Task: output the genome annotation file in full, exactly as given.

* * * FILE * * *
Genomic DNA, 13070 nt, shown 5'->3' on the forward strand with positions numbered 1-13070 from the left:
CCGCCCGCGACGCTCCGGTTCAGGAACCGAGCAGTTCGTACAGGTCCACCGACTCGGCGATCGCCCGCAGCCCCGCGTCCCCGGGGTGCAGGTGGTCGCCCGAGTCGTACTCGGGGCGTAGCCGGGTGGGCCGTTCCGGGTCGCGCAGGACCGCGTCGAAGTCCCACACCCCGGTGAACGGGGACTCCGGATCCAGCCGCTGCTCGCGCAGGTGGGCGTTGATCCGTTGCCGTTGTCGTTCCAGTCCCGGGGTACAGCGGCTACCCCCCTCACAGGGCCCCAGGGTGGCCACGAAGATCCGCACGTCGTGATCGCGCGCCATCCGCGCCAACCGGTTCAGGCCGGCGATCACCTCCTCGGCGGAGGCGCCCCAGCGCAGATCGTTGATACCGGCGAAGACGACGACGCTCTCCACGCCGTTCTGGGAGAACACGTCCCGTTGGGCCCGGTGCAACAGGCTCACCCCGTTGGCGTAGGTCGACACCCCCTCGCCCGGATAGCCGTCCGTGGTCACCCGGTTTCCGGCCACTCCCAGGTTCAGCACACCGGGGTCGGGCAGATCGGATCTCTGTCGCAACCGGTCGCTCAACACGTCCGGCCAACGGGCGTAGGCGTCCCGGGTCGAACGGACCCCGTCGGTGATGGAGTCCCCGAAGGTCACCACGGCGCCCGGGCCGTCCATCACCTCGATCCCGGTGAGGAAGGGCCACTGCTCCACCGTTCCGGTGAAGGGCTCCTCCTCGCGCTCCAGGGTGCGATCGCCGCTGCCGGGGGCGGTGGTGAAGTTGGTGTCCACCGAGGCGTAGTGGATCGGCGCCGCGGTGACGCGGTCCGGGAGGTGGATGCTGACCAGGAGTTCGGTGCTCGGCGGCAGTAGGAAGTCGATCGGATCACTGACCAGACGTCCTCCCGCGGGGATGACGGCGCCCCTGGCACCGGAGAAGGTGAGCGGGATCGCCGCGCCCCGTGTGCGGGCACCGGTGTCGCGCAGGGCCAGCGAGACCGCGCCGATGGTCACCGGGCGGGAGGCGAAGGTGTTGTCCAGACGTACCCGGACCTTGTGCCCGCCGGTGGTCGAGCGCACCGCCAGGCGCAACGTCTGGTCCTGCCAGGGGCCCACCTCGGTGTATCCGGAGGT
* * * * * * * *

Genomic DNA, 13070 nt, shown 5'->3' on the forward strand with positions numbered 1-13070 from the left:
CCGCCCGCGACGCTCCGGTTCAGGAACCGAGCAGTTCGTACAGGTCCACCGACTCGGCGATCGCCCGCAGCCCCGCGTCCCCGGGGTGCAGGTGGTCGCCCGAGTCGTACTCGGGGCGTAGCCGGGTGGGCCGTTCCGGGTCGCGCAGGACCGCGTCGAAGTCCCACACCCCGGTGAACGGGGACTCCGGATCCAGCCGCTGCTCGCGCAGGTGGGCGTTGATCCGTTGCCGTTGTCGTTCCAGTCCCGGGGTACAGCGGCTACCCCCCTCACAGGGCCCCAGGGTGGCCACGAAGATCCGCACGTCGTGATCGCGCGCCATCCGCGCCAACCGGTTCAGGCCGGCGATCACCTCCTCGGCGGAGGCGCCCCAGCGCAGATCGTTGATACCGGCGAAGACGACGACGCTCTCCACGCCGTTCTGGGAGAACACGTCCCGTTGGGCCCGGTGCAACAGGCTCACCCCGTTGGCGTAGGTCGACACCCCCTCGCCCGGATAGCCGTCCGTGGTCACCCGGTTTCCGGCCACTCCCAGGTTCAGCACACCGGGGTCGGGCAGATCGGATCTCTGTCGCAACCGGTCGCTCAACACGTCCGGCCAACGGGCGTAGGCGTCCCGGGTCGAACGGACCCCGTCGGTGATGGAGTCCCCGAAGGTCACCACGGCGCCCGGGCCGTCCATCACCTCGATCCCGGTGAGGAAGGGCCACTGCTCCACCGTTCCGGTGAAGGGCTCCTCCTCGCGCTCCAGGGTGCGATCGCCGCTGCCGGGGGCGGTGGTGAAGTTGGTGTCCACCGAGGCGTAGTGGATCGGCGCCGCGGTGACGCGGTCCGGGAGGTGGATGCTGACCAGGAGTTCGGTGCTCGGCGGCAGTAGGAAGTCGATCGGATCACTGACCAGACGTCCTCCCGCGGGGATGACGGCGCCCCTGGCACCGGAGAAGGTGAGCGGGATCGCCGCGCCCCGTGTGCGGGCACCGGTGTCGCGCAGGGCCAGCGAGACCGCGCCGATGGTCACCGGGCGGGAGGCGAAGGTGTTGTCCAGACGTACCCGGACCTTGTGCCCGCCGGTGGTCGAGCGCACCGCCAGGCGCAACGTCTGGTCCTGCCAGGGGCCCACCTCGGTGTATCCGGAGGT